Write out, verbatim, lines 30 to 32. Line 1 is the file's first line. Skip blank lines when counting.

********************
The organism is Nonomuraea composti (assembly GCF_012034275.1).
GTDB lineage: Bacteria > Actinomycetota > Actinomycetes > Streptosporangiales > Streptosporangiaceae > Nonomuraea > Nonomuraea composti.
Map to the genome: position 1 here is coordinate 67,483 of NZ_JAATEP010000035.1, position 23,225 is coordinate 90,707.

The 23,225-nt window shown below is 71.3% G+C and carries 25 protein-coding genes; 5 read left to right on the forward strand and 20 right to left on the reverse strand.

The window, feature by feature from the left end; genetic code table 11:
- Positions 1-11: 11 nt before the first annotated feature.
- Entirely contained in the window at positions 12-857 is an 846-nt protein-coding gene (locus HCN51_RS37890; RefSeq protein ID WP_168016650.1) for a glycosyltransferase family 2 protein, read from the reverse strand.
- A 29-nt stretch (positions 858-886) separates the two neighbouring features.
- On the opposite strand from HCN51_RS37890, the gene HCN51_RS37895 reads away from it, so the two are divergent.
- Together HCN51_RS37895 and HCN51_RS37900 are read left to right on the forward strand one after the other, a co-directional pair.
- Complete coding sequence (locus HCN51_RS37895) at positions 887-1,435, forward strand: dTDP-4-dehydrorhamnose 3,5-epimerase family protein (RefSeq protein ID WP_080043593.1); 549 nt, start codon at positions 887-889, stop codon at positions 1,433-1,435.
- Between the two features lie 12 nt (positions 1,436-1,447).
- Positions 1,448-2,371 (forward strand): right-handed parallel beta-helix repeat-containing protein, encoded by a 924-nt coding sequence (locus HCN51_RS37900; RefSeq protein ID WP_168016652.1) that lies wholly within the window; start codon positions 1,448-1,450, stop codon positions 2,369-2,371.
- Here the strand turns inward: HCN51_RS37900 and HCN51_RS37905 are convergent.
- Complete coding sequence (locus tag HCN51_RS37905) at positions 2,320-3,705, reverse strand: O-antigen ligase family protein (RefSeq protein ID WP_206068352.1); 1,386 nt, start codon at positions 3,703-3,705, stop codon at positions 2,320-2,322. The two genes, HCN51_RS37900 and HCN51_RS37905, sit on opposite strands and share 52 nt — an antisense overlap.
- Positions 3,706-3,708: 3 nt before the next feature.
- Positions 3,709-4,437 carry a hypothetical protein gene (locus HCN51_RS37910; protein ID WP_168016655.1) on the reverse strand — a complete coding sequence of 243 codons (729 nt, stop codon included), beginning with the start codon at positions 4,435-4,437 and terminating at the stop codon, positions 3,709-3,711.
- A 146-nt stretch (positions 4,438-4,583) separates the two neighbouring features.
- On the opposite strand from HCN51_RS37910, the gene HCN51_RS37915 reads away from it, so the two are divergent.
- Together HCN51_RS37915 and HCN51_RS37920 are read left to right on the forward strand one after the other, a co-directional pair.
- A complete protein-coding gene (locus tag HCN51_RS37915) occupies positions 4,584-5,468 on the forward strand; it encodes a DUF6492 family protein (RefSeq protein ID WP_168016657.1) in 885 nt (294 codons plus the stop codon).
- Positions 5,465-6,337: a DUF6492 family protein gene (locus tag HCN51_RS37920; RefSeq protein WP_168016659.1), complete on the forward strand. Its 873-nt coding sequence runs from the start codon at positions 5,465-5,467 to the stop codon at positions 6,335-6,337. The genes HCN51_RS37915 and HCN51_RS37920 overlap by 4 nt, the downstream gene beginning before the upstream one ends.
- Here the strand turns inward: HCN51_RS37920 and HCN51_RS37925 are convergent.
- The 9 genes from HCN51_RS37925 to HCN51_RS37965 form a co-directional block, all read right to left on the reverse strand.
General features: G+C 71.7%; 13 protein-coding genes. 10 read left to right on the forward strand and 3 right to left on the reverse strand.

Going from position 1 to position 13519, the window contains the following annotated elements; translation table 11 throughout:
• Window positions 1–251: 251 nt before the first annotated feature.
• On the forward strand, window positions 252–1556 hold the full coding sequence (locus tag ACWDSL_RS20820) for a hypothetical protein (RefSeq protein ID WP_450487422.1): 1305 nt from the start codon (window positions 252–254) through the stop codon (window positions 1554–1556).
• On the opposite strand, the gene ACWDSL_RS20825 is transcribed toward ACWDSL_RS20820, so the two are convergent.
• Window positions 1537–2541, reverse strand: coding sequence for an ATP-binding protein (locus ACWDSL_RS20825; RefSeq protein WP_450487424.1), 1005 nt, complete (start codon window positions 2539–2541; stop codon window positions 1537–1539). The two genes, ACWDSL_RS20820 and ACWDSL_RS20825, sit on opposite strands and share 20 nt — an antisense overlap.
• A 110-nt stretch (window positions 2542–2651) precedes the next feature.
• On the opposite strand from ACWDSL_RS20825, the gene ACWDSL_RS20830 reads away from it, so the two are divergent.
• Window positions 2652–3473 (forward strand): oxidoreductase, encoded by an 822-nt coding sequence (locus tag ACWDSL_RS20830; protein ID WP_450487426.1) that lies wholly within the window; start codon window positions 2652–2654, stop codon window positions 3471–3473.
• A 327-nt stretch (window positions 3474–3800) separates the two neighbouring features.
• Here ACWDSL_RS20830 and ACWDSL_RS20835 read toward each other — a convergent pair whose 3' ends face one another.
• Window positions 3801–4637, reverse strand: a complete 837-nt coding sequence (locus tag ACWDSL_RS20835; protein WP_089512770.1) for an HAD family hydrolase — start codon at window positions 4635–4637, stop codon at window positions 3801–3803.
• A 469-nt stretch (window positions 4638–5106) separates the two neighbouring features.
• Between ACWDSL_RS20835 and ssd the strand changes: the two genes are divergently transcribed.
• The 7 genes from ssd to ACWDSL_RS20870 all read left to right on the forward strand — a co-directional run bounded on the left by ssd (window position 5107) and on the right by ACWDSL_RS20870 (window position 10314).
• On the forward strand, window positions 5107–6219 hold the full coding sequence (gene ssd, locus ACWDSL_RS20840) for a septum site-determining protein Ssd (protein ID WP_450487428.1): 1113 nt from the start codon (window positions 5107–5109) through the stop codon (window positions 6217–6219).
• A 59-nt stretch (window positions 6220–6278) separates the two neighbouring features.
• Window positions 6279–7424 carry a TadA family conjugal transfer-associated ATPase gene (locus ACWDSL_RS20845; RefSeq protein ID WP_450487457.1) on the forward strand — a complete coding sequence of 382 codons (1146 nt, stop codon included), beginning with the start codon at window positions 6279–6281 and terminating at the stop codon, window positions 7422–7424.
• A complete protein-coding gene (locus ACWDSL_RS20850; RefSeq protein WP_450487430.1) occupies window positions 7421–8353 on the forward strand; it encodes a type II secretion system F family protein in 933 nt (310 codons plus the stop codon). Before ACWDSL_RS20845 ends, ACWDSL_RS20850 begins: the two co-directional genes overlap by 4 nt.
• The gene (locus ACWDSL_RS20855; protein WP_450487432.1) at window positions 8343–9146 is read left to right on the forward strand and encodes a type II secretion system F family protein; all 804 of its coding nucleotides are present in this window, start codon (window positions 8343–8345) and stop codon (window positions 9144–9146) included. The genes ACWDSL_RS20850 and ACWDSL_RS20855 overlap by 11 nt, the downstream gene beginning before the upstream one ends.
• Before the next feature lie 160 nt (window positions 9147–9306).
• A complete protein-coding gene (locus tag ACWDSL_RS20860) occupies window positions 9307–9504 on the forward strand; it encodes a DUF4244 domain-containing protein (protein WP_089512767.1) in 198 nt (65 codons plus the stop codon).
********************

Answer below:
• Window positions 1537–2541, reverse strand: coding sequence for an ATP-binding protein (locus ACWDSL_RS20825; RefSeq protein WP_450487424.1), 1005 nt, complete (start codon window positions 2539–2541; stop codon window positions 1537–1539). The two genes, ACWDSL_RS20820 and ACWDSL_RS20825, sit on opposite strands and share 20 nt — an antisense overlap.
• A 110-nt stretch (window positions 2542–2651) precedes the next feature.
• On the opposite strand from ACWDSL_RS20825, the gene ACWDSL_RS20830 reads away from it, so the two are divergent.